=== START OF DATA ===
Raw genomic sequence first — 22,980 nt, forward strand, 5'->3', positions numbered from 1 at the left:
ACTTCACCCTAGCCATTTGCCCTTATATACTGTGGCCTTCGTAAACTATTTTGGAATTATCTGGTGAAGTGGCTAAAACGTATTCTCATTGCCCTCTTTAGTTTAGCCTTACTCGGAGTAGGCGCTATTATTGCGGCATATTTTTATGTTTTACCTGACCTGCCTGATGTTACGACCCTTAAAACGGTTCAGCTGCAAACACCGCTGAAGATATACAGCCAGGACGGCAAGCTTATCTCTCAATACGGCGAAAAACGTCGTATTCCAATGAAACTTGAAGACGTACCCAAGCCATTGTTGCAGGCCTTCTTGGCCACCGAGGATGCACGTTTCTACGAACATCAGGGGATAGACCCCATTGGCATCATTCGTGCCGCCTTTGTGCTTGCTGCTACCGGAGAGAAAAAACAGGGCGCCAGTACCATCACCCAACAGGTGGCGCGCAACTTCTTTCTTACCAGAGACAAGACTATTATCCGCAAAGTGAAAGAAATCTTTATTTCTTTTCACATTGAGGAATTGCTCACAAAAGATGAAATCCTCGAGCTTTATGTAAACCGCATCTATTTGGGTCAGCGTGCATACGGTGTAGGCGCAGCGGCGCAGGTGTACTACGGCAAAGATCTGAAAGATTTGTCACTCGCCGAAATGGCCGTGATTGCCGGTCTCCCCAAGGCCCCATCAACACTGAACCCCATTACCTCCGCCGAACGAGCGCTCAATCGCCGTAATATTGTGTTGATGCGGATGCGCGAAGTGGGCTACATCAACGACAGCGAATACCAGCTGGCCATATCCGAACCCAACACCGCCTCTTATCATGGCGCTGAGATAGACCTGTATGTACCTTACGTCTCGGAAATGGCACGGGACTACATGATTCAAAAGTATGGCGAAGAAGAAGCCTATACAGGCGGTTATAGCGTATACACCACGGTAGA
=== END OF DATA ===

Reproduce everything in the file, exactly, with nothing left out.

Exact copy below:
Raw genomic sequence first — 22,980 nt, forward strand, 5'->3', positions numbered from 1 at the left:
ACTTCACCCTAGCCATTTGCCCTTATATACTGTGGCCTTCGTAAACTATTTTGGAATTATCTGGTGAAGTGGCTAAAACGTATTCTCATTGCCCTCTTTAGTTTAGCCTTACTCGGAGTAGGCGCTATTATTGCGGCATATTTTTATGTTTTACCTGACCTGCCTGATGTTACGACCCTTAAAACGGTTCAGCTGCAAACACCGCTGAAGATATACAGCCAGGACGGCAAGCTTATCTCTCAATACGGCGAAAAACGTCGTATTCCAATGAAACTTGAAGACGTACCCAAGCCATTGTTGCAGGCCTTCTTGGCCACCGAGGATGCACGTTTCTACGAACATCAGGGGATAGACCCCATTGGCATCATTCGTGCCGCCTTTGTGCTTGCTGCTACCGGAGAGAAAAAACAGGGCGCCAGTACCATCACCCAACAGGTGGCGCGCAACTTCTTTCTTACCAGAGACAAGACTATTATCCGCAAAGTGAAAGAAATCTTTATTTCTTTTCACATTGAGGAATTGCTCACAAAAGATGAAATCCTCGAGCTTTATGTAAACCGCATCTATTTGGGTCAGCGTGCATACGGTGTAGGCGCAGCGGCGCAGGTGTACTACGGCAAAGATCTGAAAGATTTGTCACTCGCCGAAATGGCCGTGATTGCCGGTCTCCCCAAGGCCCCATCAACACTGAACCCCATTACCTCCGCCGAACGAGCGCTCAATCGCCGTAATATTGTGTTGATGCGGATGCGCGAAGTGGGCTACATCAACGACAGCGAATACCAGCTGGCCATATCCGAACCCAACACCGCCTCTTATCATGGCGCTGAGATAGACCTGTATGTACCTTACGTCTCGGAAATGGCACGGGACTACATGATTCAAAAGTATGGCGAAGAAGAAGCCTATACAGGCGGTTATAGCGTATACACCACGGTAGA